The Wall Street Journal ran a post over the weekend about a new credit crunch among low income borrowers, noting it is now 'payback time.' What they didn't go into is that their primary interviewee is drowning not on expensive cars loans but student loans. This former student's debt is far from extraordinary. It is, in fact, tragically ordinary, as student loans have become the 21st century version of indentured servitude.
From The Wall Street Journal, The 'Democratization of Credit' Is Over -- Now It's Payback Time. Check out the lead:
NEW YORK -- Karen King owes nearly $36,000, more than she's ever earned in a year.
All day long, bill collectors call. She hunts for a second job, sometimes skips meals, and stays with other family members at a grandfather's crowded apartment, trying to get out of debt and turn her life around.
She largely holds herself at fault. "Years ago, I lived for now. It was so stupid," the 28-year-old says. "It's depressing, but I can't live that life anymore." Now, she says, "I basically want to live for the future."
Now go about halfway through.
Her biggest chunk of debt, $26,000, stems from student loans to pay for her two-year associate's degree from a community college -- loans now in the hands of collectors. The remaining $10,000 or so includes old credit-card balances, debt to a store that rents furniture, utility bills and back taxes. Another obligation is $400 a month she contributes to the rent on her grandfather's two-bedroom apartment, where her mother, uncle and sister also live.
Rolfe Winkler caught this too. In addition to pointing out how the current recession is focused in large part on men, it's also worthwhile to note that the current recession is devastating the young. Here's BusinessWeek on "The Lost Generation."
But let's go back to the person in question here: How should we judge this young person profiled in the Wall Street Journal? Is going into a large debt load to pay for college the post-Risk-Shift American Dream? Or is it a form of Living For Now, and being irresponsible and short-sited? According to FinAid.org, the average cumulative debt among graduating seniors is about $22,500. She's ahead of that ($26K/2 years), but what is an acceptable amount of debt to carry to educate yourself? As as Krugman notes, education is a key to our country's successes. Why should we think of her as irresponsible, instead of someone rationally going into debt peonage, like a 17th century indentured servant, in order to take a small shot at bettering oneself - the new middle class dream?
The New Indentured Servitude
Jeffrey Williams, in Dissent Magazine, wrote Student Debt and The Spirit of Indenture, provocatively referred to student loans as the new form of indentured servitude.
Why is this the new form of indentured servitude? Williams gives some reasons: The prevalence of this debt, especially among the young and the poor/working classes, the transformation from a rounding error amount to a significant burden amount over the past 30 years, the length of term, the idea of mobility and "transport" to a job, debt secured not by property but by personhood, and limited legal recourse. All these characteristics are similar. The limited legal recourse is noteworthy here, since unlike most debt, it isn't dischargeable under bankruptcy, thus it doesn't have a natural protection for the consumer receiving credit (a protection, the original synthetic put option, that our Founders were aware of enough to make sure it was provisioned for in the Constitution).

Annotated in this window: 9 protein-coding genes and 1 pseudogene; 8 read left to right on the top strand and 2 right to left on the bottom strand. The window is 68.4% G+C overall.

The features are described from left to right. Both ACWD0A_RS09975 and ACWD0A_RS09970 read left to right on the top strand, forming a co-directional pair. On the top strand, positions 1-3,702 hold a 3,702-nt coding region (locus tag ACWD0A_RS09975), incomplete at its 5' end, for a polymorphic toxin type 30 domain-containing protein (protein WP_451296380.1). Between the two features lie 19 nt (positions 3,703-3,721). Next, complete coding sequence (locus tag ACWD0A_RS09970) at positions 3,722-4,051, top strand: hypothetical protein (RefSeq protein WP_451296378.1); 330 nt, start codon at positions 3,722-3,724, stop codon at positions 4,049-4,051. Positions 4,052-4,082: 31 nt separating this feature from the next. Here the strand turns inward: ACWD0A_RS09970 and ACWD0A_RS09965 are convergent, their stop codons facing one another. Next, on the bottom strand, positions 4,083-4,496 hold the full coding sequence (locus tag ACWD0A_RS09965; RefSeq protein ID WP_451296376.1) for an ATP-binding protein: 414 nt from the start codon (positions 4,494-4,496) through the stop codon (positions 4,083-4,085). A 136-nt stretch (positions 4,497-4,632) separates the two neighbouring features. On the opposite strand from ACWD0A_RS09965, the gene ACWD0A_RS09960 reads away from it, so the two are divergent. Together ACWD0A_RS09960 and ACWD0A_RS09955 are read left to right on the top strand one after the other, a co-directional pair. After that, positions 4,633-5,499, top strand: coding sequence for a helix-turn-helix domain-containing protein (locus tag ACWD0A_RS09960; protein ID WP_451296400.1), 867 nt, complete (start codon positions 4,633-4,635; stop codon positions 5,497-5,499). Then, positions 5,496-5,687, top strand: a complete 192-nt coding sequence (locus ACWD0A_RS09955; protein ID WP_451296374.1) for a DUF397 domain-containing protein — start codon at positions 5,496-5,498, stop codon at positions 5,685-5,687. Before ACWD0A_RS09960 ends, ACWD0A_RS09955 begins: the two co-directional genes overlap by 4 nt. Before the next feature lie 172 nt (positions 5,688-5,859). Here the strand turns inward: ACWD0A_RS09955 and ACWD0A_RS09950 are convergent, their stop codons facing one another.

This is not to soft-peddle indentured servitude. Indentured servitude was a violent contract, with physical torture used to coerce labor. As economist DW Galenson noted, "The Company clearly felt that [beaten workers running away] threatened the continued survival of their enterprise, for they reacted forcefully to this crime. In 1612, the colony's governor dealt firmly with some recaptured laborers: 'Some he apointed to be hanged. Some burned. Some to be broken upon wheles, others to be staked and some to be shott to death.'" But let's put on our Galenson Economic Historian googles and think of it as an economic efficiency problem. Indentured servitude, like student loans, are a form of consumption smoothing. And one thing that is needed for consumptions smoothing is good information about the future.
Learning Your Earning
Here's a graph from University of Minnesota macroeconomist Fatih Guvenen's Learning Your Earnings:
Think of these two lines as a dial between perfect knowledge and no knowledge. In this model, a consumer who knows what he'll make over his or her life will consumption smooth (perfect, or 'full', knowledge, flat consumption line); one who is uncertain about what will happen next will rationally not. So if you know exactly how much you'll be making in the future, large loans aren't really a problem.
Now we are currently asking children, 17, 18 or 19 years old, to try and assess how much of a student loan debt burden they can handle vis-a-vis their future income over their entire lives. But, especially compared to their grandparents, uncertainty is so much greater now. The consumption smoothing line invokes a world where everyone with a college degree will get a stable, solid job with certainty (and your employer will, of course, pick up the health care tab).
The person in the Wall Street Journal article almost certainly had no realistic idea for what would be awaiting her on the other side of the associate's degree, and she misjudged this terribly. And, from an efficiency point of view, it's what makes this more perverse than the indentured servitude contract - people under indentured servitude had the job waiting for them. The clock was ticking for the firms who had set up the contract, and they needed to get their value. With student loans, they can sit there for decades, never dischargeable, always getting paid regardless of recession or job market.